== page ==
If I was in Boston and you were in Washington DC, where could we meet halfway? A good meeting point would be New York.
If I want to sell my bike for 60 euros and you offer 20, where do we meet halfway? The bike is yours for 40 euros.
But what if I say “exhausted” and you say “rush”? Where can we meet halfway? Is it “traffic”, is it “racing”, is it “last minute shopping”? What is it? What might it be?
I am not exaggerating if I say that this is probably my all-time favourite warmer. It can’t get any more creative and fun and it really gets your students concentrated and immersed in the language right away.
Ask your students, as they settle into their seats, to pick a lexical item they have recently seen in class. It could an isolated word or a word as part of a language chunk. Then get them into pairs and tell them that, at the count of three, they have to say their words at the same time (they may have to repeat them a couple of seconds later, as the overlap might interfere with understanding). It will be a good idea to share the first two analogies that I used at the opening paragraphs to introduce the activity the first time you want to try it out.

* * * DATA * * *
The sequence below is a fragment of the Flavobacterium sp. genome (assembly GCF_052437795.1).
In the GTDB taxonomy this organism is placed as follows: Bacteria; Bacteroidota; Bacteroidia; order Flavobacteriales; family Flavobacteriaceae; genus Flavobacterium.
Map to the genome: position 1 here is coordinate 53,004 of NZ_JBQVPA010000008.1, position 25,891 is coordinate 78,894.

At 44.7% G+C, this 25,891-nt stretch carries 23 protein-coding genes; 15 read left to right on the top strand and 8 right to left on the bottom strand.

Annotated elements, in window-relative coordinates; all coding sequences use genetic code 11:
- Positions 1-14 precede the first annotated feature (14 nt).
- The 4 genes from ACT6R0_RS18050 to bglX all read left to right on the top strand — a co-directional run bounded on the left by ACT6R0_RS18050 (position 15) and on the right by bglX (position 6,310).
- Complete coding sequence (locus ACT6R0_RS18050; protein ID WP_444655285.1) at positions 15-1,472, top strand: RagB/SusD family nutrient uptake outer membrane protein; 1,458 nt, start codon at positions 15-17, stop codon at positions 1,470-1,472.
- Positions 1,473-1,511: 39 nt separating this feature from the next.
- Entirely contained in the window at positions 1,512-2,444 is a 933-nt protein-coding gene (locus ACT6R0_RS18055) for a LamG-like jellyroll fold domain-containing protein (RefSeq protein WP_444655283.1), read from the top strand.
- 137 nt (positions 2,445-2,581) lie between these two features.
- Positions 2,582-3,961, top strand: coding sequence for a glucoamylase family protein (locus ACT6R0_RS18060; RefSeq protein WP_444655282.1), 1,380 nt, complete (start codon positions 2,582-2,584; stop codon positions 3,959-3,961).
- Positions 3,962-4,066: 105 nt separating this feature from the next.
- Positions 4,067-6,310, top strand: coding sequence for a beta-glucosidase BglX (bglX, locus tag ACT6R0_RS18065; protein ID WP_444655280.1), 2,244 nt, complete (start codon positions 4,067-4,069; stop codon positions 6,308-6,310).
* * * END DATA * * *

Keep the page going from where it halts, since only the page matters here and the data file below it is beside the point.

Then they have to find a word that can go in the middle, that is, that can meet both words halfway. “Grey” will meet “black” and “white” halfway and “sleepwalker” might be an interesting halfway choice for “awake” and “asleep” but let’s go back to the first example (that was used by two of my students the other day). The students in question said “exhausted” and “rush” and their halfway lexical items were “traffic” and “Christmas shopping”. Once again, they have to think of halfway words or expressions. When both are ready, they say them at the count of three. This is how things unfolded:
“exhausted” and “rush” → “traffic” and “Christmas shopping” → “crowds” and “shoppers” → “sales” and “shopping centre” → “shops” and “clothes” → “clothes shop” and… “clothes shop”.
The aim of the activity is to eventually say the same thing as your speaking partner. In many instances, after seven or eight rounds, it does happen. And when it does, it really leads to surprise and laughter.
A frills-free and zero prep activity suitable to all language levels.